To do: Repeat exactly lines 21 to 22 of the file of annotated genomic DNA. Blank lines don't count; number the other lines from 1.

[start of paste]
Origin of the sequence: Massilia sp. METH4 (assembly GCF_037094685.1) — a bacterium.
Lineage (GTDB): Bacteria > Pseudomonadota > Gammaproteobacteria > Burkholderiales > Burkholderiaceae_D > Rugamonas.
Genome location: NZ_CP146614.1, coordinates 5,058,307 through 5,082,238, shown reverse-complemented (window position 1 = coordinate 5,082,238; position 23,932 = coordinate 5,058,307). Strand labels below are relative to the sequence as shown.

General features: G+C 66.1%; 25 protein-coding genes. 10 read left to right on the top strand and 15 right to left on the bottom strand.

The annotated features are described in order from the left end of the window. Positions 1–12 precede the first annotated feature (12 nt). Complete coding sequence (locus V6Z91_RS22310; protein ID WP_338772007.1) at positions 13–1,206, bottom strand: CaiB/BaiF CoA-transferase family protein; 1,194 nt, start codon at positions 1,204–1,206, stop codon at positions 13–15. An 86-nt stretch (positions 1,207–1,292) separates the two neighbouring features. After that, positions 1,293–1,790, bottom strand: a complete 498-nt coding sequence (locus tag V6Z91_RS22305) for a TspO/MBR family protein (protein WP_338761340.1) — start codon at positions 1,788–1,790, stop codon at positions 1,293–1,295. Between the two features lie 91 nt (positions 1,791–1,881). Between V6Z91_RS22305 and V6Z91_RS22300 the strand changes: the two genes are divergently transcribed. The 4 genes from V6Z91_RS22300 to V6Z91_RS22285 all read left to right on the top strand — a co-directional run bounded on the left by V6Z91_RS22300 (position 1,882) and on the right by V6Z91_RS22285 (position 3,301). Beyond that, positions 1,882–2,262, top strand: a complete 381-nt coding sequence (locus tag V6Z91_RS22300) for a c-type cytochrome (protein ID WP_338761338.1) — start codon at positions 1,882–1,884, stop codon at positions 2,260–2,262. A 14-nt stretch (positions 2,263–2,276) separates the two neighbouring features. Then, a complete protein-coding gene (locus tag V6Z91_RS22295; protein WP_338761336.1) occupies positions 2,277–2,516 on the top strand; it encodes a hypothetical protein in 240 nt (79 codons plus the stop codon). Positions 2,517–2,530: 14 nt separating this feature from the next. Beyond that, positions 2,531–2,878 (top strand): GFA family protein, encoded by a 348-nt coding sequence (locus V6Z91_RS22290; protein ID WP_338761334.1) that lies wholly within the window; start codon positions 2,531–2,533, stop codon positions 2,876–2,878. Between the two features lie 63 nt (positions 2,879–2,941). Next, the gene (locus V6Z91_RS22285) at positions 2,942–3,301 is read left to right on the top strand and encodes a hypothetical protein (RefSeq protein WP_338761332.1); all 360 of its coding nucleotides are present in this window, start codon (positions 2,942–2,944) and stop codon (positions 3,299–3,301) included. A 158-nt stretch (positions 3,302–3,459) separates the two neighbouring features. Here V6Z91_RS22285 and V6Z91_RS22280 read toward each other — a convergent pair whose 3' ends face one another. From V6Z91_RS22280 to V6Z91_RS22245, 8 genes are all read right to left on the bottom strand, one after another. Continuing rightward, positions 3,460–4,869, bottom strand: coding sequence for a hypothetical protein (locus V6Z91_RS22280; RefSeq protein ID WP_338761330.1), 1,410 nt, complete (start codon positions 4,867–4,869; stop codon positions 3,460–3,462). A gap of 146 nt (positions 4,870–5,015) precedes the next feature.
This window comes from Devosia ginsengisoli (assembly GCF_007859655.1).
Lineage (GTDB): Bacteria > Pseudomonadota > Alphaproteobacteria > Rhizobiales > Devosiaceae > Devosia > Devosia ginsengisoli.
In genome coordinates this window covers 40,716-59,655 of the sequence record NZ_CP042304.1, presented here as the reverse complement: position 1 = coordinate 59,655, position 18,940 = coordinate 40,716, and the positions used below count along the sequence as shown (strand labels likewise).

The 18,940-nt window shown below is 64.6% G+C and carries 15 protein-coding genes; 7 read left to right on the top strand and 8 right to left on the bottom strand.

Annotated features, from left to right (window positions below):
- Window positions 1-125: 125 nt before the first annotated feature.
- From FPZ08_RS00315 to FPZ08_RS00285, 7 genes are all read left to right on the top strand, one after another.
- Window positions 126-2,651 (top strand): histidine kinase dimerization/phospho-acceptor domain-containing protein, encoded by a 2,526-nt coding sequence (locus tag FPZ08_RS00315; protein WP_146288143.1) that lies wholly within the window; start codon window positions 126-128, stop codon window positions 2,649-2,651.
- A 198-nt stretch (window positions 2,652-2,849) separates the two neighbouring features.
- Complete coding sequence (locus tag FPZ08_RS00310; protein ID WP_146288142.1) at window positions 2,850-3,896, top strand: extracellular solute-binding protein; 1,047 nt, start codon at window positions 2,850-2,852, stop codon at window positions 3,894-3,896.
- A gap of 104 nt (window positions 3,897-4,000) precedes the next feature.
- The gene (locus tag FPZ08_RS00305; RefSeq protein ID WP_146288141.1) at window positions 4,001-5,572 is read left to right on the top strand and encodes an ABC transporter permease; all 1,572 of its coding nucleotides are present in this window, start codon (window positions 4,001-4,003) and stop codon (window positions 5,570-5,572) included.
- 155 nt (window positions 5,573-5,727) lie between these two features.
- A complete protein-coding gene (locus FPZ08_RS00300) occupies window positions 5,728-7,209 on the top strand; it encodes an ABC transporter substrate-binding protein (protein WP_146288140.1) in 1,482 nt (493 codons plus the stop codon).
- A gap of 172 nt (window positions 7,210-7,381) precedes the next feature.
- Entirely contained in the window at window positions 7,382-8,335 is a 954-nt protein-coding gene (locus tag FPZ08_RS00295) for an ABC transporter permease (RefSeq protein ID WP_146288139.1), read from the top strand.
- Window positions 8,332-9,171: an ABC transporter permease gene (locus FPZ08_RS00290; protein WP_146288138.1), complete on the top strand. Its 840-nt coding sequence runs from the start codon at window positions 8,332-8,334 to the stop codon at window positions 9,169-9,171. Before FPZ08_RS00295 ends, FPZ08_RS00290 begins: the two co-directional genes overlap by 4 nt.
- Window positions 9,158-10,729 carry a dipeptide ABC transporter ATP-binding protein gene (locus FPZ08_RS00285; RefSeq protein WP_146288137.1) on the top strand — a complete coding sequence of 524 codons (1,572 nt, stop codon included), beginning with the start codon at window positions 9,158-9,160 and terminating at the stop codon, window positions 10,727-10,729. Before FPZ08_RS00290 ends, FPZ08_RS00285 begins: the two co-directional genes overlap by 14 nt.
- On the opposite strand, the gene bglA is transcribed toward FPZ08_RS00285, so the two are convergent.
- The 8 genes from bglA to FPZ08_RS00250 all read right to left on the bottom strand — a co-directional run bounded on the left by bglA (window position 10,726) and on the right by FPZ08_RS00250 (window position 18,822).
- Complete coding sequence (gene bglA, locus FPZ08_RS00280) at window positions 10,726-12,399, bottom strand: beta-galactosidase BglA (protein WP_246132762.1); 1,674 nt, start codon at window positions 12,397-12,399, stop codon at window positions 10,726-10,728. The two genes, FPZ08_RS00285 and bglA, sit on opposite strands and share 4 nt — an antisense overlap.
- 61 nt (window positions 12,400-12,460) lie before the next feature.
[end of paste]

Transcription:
- Entirely contained in the window at window positions 7,382-8,335 is a 954-nt protein-coding gene (locus tag FPZ08_RS00295) for an ABC transporter permease (RefSeq protein ID WP_146288139.1), read from the top strand.
- Window positions 8,332-9,171: an ABC transporter permease gene (locus FPZ08_RS00290; protein WP_146288138.1), complete on the top strand. Its 840-nt coding sequence runs from the start codon at window positions 8,332-8,334 to the stop codon at window positions 9,169-9,171. Before FPZ08_RS00295 ends, FPZ08_RS00290 begins: the two co-directional genes overlap by 4 nt.